Justin Trudeau’s MPs are more nervous than ever about the Liberal party


MONTREAL—On Monday, Justin Trudeau’s government will enter a make-or-break parliamentary season. Given the average life of past minority governments, this could well be the last full year of the prime minister’s third term. More than a few Liberals fear it could also be the closing chapter of their party’s tenure in power.

Back in 2015, Trudeau rode to power on a cyclical wave of change. In the next election, the Liberals will be running against the tide. In recent Canadian history, no federal incumbent has ever managed to win a fourth consecutive term. This prime minister has never lost a political battle, but there is a first time for everything.

Over his first two terms, Trudeau’s team was ultimately well served by the unexpected challenges that were thrown its way.

The NAFTA renegotiation and the pandemic put the spotlight on the government’s management of two different but equally existential threats at the expense of the day-to-day missteps that inevitably occur under any government.

By virtue of necessity, those two unforeseen events forced many constituencies to set aside their differences with the Liberals in the name of addressing a common cause.

But in this third term, the government’s biggest challenge is on the economic front and even within the Liberal family, there is no consensus as to the way forward.

On this front, some of the most pointed criticism of the Liberal fiscal course comes from inside the tent.

As deputy minister to then-finance minister Paul Martin, David Dodge was on the front line of the mid-’90s Liberal battle on the deficit. Along with other former blue-ribbon Liberal advisers, he cautioned this week that the government could be setting the country on a fiscally unsustainable path.

Those warnings built on Bill Morneau’s recently published memoirs of his time in the federal cabinet. In his book, Trudeau’s former hand-picked finance minister painted a less-than-flattering picture of the government’s approach to economic policy.

The blue Liberals — as the more fiscally conservative constituency within the Liberal party is known — have long been fretting about a decline in their influence under Trudeau. They are becoming more vocal at a sensitive time in the life of the minority government.

But internal unease within the Liberal ranks is not limited to fiscal management.

On the eve of a critical first ministers’ meeting on health-care financing, several MPs — mainly but not exclusively from Ontario — are uneasy over Trudeau’s apparent decision to give premiers such as Doug Ford a pass for expanding the place of for-profit private medicine in the health-care system.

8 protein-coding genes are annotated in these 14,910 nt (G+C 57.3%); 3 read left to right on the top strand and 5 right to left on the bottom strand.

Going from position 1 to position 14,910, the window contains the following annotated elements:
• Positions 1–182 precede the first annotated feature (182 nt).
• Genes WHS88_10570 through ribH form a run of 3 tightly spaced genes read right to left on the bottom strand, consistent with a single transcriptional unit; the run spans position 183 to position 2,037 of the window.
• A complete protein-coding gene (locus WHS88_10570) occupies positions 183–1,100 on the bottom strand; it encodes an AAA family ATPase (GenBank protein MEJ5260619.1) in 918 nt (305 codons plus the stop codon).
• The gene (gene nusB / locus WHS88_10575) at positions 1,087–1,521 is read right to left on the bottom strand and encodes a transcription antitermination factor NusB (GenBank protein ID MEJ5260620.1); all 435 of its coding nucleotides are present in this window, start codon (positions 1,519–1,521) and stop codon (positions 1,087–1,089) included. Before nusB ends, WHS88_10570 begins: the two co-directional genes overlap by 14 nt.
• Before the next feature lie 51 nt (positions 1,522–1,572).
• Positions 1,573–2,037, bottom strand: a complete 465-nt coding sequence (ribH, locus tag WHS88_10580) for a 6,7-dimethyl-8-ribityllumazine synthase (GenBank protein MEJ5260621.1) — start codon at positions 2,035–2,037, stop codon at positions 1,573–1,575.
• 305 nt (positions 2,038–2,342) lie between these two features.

In a recent interview with the Star, the prime minister described Ontario’s decision to contract out various surgeries to the private sector as an “innovation.” This week, veteran GTA MP Judy Sgro told The Hill Times the prime minister’s wait-and-see reaction was “disappointing.”

By all accounts, Sgro is not alone in that sentiment. The Ontario Liberals, for one, happen to be on the same page.

For their part, Trudeau’s rural MPs along with the government’s Indigenous allies are still wondering how it managed to derail its latest gun control legislation by casting its net so wide as to trigger a hunters’ revolt.

The move came as an unpleasant surprise to the Liberals’ NDP partner and caused a rare public rift between the government and the Assembly of First Nations. A fix has yet to be put forward.

On the Quebec front, some of Trudeau’s MPs have serious concerns over the impact of the government’s proposed new version of the Official Languages Act. Trudeau’s bid to increase protection for the French language, coming as it does on the heels of the Quebec government’s tightening up of the province’s language law, is causing a backlash within the party’s anglophone and allophone base.

At the same time, the heat is increasingly on Trudeau’s Quebec MPs over the apparent incapacity of the government to plug the loophole that has seen tens of thousands of irregular refugees walk their way from the United States to the province.

The prospect raised this week by federal Immigration Minister Sean Fraser — that U.S. President Joe Biden’s upcoming visit to Canada will not result in significant progress on the file — has again raised questions as to whether Trudeau is serious about resolving the issue.

The mounting caucus discomfort with the government’s handling of some central files is not — at least for now — translating into unrest over Trudeau’s leadership. That may in part be because there is not in the line of succession a leadership aspirant that fits the profile of a saviour.

But there is no denying that Trudeau’s ranks include more nervous Nellies — as Jean Chrétien used to call those in his caucus who channelled their concerns over their reelection prospects into second-guessing their government — than at just about any time since 2015.

Chantal Hébert is an Montreal-based freelance contributing columnist covering politics for the Star. Reach her via email: [email protected] or follow her on Twitter: @ChantalHbert


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